So why did Paterson Senior decide to watch the one game he did see son in? The answer attests once more to the allure of George Best.

“San Jose Earthquakes came across to play Hibs in a friendly with George,” explains Paterson, with Best having recently left Easter Road. “Our next door neighbours were like family and their son wanted to see George Best. My dad said he would take him – I got a note asking ‘can you leave your dad two tickets?’ I ripped it up and put it in the bin. I thought it must have been some chancer.

“Luckily my dad met [then chairman] Tom Hart coming in and got tickets. One out of around 500 games I played, that was the limit of my dad’s participation! There were Hibs player of the year awards, to which my dad got invited. But he would always say: ‘It is your night’ and did not come.

“He was a big golfer,” adds Paterson. “He’d be quite happy heading off there. I am not even sure if he watched live cup finals on TV. My mum was even less interested, even though she married a footballer and produced another.”

Winning two Hibs player-of-the-year trophies meant a lot to Paterson because they served to distinguish him from his father, who would have had to go some to win this award over the likes of Reilly, Turnbull and Gordon Smith. Hibs were denuded by then. But it was still quite an achievement for the younger Paterson.

“In my first season I got some games towards the end of the season, because the club was struggling,” he recalls. “And you end up being relegated – dear oh dear. Luckily we came straight back up and consolidated when Bertie Auld was manager.

“George Best appears too. You are 18 and just starting out in your career, and someone like George Best comes into your life, one of the best players that ever played the game.

“I became a George Best bore,” accepts Paterson. “I remember going for a pint on a Tuesday night with my mates. They don’t see me coming in…when I arrive they are each putting a pound on the table. What’s going on here? They are running a sweep to see how long it takes for me to mention what Bestie had done that day, or what he had been saying at training.”

The most talented players didn’t tend to hang around at Hibs in those days. Paterson was sold to Rangers. While he didn’t have a say, and was content to stay at Hibs for the rest of his career, he knew it made sense to leave.

At the time he could not see himself winning anything significant at Easter Road. Not that it was a glory era at Rangers either. However, he still managed to win the League Cup twice in the same year. The final was pushed back to March in the 1983-84 season and then returned the following season to its then traditional date of late Autumn.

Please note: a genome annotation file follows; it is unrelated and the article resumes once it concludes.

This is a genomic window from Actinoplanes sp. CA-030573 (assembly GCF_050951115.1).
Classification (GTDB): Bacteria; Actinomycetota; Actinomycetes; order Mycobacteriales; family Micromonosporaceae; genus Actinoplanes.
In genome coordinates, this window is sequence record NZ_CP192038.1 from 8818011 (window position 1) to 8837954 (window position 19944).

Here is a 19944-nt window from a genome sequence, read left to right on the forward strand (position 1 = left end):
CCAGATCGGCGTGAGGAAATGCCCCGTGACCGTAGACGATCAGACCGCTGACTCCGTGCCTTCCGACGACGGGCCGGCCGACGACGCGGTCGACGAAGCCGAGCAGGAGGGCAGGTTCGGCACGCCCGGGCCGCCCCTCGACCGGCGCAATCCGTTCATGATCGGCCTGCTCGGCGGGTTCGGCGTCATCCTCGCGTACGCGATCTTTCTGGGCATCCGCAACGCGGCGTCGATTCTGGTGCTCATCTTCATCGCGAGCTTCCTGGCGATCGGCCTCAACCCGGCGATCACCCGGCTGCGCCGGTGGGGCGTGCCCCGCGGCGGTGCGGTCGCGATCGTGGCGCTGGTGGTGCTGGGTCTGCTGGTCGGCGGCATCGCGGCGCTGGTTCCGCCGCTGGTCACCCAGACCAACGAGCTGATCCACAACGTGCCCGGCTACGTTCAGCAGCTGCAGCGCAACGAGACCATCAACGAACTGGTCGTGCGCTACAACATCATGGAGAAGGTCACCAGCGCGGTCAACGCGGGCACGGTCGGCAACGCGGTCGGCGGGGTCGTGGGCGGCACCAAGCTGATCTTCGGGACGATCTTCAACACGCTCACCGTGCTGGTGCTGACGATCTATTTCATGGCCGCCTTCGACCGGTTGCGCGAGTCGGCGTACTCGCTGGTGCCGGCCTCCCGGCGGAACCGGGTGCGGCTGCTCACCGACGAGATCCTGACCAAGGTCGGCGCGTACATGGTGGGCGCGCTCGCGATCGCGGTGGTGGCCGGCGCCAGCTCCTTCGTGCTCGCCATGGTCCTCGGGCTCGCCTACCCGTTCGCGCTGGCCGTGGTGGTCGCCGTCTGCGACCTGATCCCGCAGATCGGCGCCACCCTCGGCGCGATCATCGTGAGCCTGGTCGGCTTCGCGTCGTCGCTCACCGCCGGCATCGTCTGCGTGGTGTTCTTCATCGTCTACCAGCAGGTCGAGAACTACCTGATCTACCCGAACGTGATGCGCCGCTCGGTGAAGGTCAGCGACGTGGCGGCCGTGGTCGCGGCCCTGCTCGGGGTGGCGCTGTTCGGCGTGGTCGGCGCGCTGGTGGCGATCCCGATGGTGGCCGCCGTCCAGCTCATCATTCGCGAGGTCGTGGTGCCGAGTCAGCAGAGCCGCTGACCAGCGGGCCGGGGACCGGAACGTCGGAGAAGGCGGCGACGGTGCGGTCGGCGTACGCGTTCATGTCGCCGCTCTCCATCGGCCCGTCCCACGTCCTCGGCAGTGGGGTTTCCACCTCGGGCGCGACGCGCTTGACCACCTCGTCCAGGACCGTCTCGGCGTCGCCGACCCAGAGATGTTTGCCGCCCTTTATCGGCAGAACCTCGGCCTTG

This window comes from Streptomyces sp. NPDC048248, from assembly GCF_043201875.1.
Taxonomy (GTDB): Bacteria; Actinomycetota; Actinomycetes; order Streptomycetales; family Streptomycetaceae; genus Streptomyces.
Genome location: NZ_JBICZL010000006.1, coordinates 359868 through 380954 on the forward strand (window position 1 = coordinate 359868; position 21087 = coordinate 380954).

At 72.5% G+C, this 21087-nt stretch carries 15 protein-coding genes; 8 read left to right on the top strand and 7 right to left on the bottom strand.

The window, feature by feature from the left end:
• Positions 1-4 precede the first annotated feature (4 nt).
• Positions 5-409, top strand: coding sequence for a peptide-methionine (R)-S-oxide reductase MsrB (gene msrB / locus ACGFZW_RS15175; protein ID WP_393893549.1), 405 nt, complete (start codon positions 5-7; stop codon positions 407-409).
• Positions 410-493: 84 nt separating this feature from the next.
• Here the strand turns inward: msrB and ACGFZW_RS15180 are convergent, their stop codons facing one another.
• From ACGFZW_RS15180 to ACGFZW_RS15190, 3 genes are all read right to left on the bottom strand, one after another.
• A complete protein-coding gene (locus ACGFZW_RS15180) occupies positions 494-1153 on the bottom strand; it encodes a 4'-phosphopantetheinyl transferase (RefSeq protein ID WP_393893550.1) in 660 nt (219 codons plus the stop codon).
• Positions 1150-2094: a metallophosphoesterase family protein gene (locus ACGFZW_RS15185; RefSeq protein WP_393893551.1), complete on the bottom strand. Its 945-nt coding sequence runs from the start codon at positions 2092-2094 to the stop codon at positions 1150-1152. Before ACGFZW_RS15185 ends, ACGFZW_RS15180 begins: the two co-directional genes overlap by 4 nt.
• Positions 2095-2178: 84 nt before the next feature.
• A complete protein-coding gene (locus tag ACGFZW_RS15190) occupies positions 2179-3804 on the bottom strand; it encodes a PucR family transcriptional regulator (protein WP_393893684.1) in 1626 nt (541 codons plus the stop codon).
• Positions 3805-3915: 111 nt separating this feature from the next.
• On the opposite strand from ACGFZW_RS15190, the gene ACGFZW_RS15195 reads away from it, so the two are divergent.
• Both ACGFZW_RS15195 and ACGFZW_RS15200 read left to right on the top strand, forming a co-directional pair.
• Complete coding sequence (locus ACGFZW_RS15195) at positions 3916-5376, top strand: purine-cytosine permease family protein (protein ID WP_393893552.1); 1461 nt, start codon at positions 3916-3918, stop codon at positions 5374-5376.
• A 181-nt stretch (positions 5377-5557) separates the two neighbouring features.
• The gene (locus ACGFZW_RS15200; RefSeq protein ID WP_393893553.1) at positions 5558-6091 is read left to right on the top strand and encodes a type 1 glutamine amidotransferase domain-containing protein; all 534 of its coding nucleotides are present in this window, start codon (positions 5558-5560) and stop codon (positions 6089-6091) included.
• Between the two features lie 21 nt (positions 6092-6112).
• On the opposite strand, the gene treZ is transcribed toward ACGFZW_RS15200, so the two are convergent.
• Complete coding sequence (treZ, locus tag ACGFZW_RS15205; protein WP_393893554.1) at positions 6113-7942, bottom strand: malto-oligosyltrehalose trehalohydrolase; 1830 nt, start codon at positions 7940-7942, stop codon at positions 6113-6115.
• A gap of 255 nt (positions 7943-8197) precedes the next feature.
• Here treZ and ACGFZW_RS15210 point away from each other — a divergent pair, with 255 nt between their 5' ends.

This unique double made amends for Paterson having lost his first two finals at Rangers in the same season (against Celtic in the League Cup, Aberdeen in the Scottish), particularly since he had been made skipper by the time of the second triumph, over Dundee United.

Northern Ireland’s John McClelland played next to him but had been stripped of the captaincy after a contract dispute. Was that awkward? “Jock Wallace called me in. It was not a question would you like to be captain. He had decided. No one would turn it down anyway. But he was not discussing it with you.”

The next time a manager had reason to pull aside the hard-working, reliable Paterson it was to tell him he was no longer in the plans. His Ibrox career was over just when Rangers fans felt the fun was beginning.

“The biggest problem at Rangers for me was the arrival of money,” he says. “Graeme Souness came and all of a sudden Terry Butcher is playing, Chris Woods is in goal.” Paterson was with the reserves at Ibrox on the momentous day Souness was sent off at Easter Road on the first day of the 1986-87 season.

“Then Dave McPherson picked up an injury and I got a chance to play,” he recalls. “I played against Hearts at Ibrox, we won 3-0. The following weekend was back at Easter Road, where we drew 0-0. I was playing next to Terry Butcher, which was great. And I am like ‘if I can just hang on in there...’ After all we were not losing goals.”

But the following midweek Souness told him: ‘My philosophy is if my best XI are fit they will play. You are just the one who has lost out.’ Paterson thought: ‘Fair enough, my chance might come again’. “Then the following week they signed Graham Roberts,” he says.

Paterson’s move to Rangers meant doubling his wages. It also doubled his workload on the familiar dunes of Gullane beach, where Rangers, like Hibs, went for pre-season training on account of Jock Wallace’s Wallyford roots.